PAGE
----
One of the last events to take place at the old fair grounds at Greenslees’ Corners was the balloon ascent. Although the passage of time dimmed the event in the memory of many residents of the district, here are some of the details upon which most accounts agree:

The balloonist and crew, having spent the morning and most of the afternoon inflating the bag over a fire in a pit, made final preparations for the ascent by hauling the parachute into a tube-like affair suspended above the balloon. The balloonist clambered into the basket and upon a given signal the crew cut the anchor ropes. Up shot the balloon leaving a breathless, spellbound crowd below. When considerable height was reached, the balloonist proceeded to do acrobatics on a trapeze, finally dropping from the basket feet first, followed by the parachute, which opened after an agonizing second or two. A great cheer went up as the south wind begin to drift the parachute and its passenger off towards the marsh lands north of the town. With one accord the young and more energetic set out in hot pursuit, breaking part of the high board fence at the back of the grounds in their haste. The balloonist meantime had drifted ever so gently down to land, (so some reports say), in a small tree, from which he was assisted by many willing hands and a couple of fence rails.

The feature attraction of the 1913 fair was a Texan show, complete with wild horses and beautiful cow girls. The first evening in town, the star bucker of the show, “The hoss that hed neva bin rid’n”, decided to prove that he was all that they said he was, by kicking the end out of the horse barn. One farmer in recalling the incident, said he thought more people went to see the hole in the stable wall, than went to see the Show.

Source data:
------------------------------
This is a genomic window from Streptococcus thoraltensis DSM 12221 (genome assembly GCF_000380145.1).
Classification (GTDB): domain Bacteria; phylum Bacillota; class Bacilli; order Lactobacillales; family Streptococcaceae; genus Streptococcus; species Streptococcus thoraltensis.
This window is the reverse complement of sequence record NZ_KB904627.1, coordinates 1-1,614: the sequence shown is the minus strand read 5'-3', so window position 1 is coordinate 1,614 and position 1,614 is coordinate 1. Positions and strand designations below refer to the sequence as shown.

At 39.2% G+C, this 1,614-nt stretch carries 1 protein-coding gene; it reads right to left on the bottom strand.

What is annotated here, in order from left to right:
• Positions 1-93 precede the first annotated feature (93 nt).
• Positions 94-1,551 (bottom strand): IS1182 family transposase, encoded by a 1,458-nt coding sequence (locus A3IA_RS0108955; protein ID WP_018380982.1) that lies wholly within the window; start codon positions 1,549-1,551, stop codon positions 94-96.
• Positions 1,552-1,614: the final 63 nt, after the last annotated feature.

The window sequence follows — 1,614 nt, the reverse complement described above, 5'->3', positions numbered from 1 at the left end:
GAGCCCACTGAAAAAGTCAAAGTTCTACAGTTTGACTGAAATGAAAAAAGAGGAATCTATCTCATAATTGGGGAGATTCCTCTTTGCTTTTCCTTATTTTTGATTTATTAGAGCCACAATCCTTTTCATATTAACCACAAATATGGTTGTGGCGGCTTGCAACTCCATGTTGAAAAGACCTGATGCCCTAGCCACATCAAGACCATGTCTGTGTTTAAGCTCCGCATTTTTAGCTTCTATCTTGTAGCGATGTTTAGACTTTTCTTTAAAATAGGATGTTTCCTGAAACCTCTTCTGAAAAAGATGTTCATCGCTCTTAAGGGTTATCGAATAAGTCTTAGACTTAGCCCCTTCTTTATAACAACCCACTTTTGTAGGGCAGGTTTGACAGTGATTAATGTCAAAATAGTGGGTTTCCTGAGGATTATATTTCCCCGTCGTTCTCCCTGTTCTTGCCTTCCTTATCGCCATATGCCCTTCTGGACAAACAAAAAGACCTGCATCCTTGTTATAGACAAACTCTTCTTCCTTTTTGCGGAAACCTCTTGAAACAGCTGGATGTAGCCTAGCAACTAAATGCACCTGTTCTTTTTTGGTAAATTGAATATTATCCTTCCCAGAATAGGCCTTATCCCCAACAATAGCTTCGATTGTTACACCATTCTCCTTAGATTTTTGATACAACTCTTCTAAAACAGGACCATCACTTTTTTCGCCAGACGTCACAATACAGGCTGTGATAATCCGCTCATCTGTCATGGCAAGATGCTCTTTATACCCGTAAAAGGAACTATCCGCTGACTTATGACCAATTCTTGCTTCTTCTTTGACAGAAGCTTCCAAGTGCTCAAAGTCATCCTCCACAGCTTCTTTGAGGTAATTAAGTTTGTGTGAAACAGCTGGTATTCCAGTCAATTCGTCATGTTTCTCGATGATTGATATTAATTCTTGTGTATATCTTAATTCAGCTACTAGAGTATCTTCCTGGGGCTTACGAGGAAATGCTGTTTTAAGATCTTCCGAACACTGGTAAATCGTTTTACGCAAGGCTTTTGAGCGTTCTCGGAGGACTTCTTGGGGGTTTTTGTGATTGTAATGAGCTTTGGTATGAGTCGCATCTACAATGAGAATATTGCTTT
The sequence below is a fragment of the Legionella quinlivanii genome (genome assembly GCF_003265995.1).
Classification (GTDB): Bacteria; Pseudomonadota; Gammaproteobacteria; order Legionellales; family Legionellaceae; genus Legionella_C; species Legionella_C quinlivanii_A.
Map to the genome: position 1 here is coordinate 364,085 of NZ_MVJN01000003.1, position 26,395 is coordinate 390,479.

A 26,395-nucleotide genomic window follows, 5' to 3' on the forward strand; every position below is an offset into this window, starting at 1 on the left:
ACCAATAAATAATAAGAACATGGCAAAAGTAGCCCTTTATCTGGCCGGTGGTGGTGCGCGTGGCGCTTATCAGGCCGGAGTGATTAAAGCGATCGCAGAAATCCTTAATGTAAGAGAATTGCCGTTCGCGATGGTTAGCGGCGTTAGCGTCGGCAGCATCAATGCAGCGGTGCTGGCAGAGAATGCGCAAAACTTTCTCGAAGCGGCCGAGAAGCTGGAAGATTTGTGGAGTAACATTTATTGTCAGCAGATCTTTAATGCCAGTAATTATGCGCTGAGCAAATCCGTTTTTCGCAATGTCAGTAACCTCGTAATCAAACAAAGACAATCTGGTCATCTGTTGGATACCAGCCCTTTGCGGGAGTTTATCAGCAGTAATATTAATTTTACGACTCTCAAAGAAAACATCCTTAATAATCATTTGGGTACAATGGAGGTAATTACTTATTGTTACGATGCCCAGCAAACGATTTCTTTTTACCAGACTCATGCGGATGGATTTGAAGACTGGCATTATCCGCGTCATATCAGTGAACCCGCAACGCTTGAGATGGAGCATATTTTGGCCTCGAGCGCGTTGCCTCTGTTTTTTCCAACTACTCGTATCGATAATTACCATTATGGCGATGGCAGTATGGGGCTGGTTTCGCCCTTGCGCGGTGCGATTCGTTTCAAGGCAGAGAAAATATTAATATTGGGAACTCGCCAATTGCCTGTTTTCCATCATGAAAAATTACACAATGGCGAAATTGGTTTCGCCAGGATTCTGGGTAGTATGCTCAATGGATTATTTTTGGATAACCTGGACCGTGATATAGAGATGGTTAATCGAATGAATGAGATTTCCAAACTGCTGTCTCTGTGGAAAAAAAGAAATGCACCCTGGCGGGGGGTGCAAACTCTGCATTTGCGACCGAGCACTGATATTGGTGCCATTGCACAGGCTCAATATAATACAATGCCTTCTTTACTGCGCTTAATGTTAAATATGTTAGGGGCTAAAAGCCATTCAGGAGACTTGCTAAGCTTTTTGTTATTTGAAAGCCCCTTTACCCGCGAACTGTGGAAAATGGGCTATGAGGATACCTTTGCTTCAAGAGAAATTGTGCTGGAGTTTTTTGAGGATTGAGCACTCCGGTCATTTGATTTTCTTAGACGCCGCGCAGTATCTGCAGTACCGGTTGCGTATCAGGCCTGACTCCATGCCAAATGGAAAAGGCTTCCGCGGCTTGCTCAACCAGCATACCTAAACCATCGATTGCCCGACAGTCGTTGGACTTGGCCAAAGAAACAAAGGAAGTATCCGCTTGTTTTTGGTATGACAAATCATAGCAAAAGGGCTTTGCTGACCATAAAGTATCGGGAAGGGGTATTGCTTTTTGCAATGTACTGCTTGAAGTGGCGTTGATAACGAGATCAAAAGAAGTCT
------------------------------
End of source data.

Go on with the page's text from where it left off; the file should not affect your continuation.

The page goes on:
In 1945 the society was able to purchase a large shed from one of the local Churches, and was moved to the fair grounds where it was placed upon a permanent concrete foundation.

I am sure there are countless memories and stories of the Perth Fair. Do you have one? Come and bring the family and enjoy yourselves to this years edition of the Perth Fair and make more memories.

Information where you can buy all Linda Seccaspina’s books-You can also read Linda in The Townships Sun andScreamin’ Mamas (USA)

Come and visit the Lanark County Genealogical Society Facebook page– what’s there? Cool old photos–and lots of things interesting to read. Also check out The Tales of Carleton Place.

 

relatedreading

 

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I have been writing about downtown Carleton Place Bridge Street for months and this is something I really want to do. Come join me in the Domino’s Parking lot- corner Lake Ave and Bridge, Carleton Place at 11 am Saturday September 16 (rain date September 17) for a free walkabout of Bridge Street. It’s history is way more than just stores. This walkabout is FREE BUT I will be carrying a pouch for donations to the Carleton Place Hospital as they have been so good to me. I don’t know if I will ever do another walking tour so come join me on something that has been on my bucket list since I began writing about Bridge Street. It’s always a good time–trust me.